October 2010 Philippine Supreme Court Decisions on Labor Law and Procedure

Here are selected October 2010 rulings of the Supreme Court of the Philippine on labor law and procedure:

Compensable illness. Respondent is entitled to sickness wages because the shooting pain in his right foot is an injury which he suffered during the course of his employment. This is in consonance with the Standard Terms and Conditions Governing the Employment of Filipino Seafarers On Board Ocean-Going Vessels of the Department of Labor and Employment. Applying the said provisions of this standard contract, respondent is entitled to receive sickness wages covering the maximum period of 120 days. Moreover, petitioners violated the contract when it failed to provide continuous treatment for respondent in accordance with the recommendation of their company physician.  Because of this failure, respondent was forced to seek immediate medical attention at his own expense.  Thus, he is also entitled to reimbursement of his medical expenses. Varorient Shipping Co., Inc., et al. vs. Gil Flores, G.R. No. 161934, October 6, 2010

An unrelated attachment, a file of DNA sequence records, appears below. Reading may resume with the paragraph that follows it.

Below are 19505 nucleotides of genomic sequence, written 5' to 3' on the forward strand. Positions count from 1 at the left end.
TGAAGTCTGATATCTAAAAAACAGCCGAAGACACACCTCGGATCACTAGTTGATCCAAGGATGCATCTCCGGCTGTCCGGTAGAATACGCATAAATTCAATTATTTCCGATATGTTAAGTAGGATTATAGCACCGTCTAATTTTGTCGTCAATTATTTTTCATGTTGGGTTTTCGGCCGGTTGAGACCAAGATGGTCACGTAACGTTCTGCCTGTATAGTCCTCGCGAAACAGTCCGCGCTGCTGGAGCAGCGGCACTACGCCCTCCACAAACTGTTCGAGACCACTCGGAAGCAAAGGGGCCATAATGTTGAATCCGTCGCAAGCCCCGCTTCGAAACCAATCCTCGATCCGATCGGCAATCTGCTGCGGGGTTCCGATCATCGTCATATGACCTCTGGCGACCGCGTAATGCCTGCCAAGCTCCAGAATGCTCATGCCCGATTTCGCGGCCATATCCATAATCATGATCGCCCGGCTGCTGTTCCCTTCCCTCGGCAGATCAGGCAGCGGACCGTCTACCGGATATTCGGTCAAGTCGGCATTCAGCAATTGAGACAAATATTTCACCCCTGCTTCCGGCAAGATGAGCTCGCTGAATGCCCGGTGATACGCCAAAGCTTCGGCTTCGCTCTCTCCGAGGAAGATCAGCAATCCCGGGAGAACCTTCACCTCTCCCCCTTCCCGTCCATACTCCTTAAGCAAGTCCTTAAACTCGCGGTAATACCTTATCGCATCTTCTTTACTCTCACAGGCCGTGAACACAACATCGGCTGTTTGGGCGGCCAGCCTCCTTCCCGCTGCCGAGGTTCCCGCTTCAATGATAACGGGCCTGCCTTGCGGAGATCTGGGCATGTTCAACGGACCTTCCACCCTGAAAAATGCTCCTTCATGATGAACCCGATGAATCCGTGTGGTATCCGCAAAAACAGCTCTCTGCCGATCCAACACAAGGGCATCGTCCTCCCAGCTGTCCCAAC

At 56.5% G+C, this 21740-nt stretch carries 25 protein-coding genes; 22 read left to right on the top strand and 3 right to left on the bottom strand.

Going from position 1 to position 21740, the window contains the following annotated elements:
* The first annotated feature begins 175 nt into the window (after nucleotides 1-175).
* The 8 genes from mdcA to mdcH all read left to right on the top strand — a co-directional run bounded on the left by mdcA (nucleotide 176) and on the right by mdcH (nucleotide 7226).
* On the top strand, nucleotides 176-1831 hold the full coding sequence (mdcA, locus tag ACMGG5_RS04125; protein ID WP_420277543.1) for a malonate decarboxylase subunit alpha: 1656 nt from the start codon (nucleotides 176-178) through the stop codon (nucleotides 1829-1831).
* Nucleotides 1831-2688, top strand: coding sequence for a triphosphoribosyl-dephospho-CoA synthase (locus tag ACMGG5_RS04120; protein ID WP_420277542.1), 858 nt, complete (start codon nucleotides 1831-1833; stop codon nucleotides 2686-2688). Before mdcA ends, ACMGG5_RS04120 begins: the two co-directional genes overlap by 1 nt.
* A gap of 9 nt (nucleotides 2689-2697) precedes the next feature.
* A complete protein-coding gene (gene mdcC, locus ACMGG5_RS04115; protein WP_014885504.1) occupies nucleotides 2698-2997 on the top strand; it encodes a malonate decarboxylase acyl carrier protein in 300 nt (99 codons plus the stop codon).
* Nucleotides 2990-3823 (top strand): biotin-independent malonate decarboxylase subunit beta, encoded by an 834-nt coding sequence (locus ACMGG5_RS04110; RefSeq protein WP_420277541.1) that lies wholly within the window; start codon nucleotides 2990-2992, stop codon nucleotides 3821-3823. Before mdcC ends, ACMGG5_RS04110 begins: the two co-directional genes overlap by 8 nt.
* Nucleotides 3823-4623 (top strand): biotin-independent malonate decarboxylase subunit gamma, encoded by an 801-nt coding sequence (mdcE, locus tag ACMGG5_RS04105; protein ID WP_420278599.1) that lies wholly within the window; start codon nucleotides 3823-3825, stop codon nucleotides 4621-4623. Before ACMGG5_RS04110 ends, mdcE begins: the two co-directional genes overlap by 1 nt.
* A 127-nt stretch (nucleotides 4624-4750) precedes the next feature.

Compensable illness. For an injury or illness to be duly compensated under the terms of the Philippine Overseas Employment Administration-Standard Employment Contract (POEA-SEC), there must be a showing that the injury or illness and the ensuing disability occurred during the effectivity of the employment contract. Moreover, all of these conditions must be satisfied — 1.) The seafarer’s work must involve the risks described in the POEA-SEC; 2.) The disease was contracted as a result of the seafarer’s exposure to the described risks; 3.) The disease was contracted within a period of exposure and under such other factors necessary to contract it;  and 4.) There was no notorious negligence on the part of the seafarer.  Specifically, with respect to mental diseases, the POEA-SEC requires that it must be due to traumatic injury to the head which did not occur in this case.  In fact, respondent claimed that he became depressed due to the frequent verbal abuse he received from his German superiors. However, he failed to show concrete proof that, if indeed he was subjected to abuse, it directly resulted in his depression.  Philippine Transmarine Carriers, Inc., Global Navigation, Ltd. vs.. Silvino A. Nazam, G.R. No. 190804. October 11, 2010.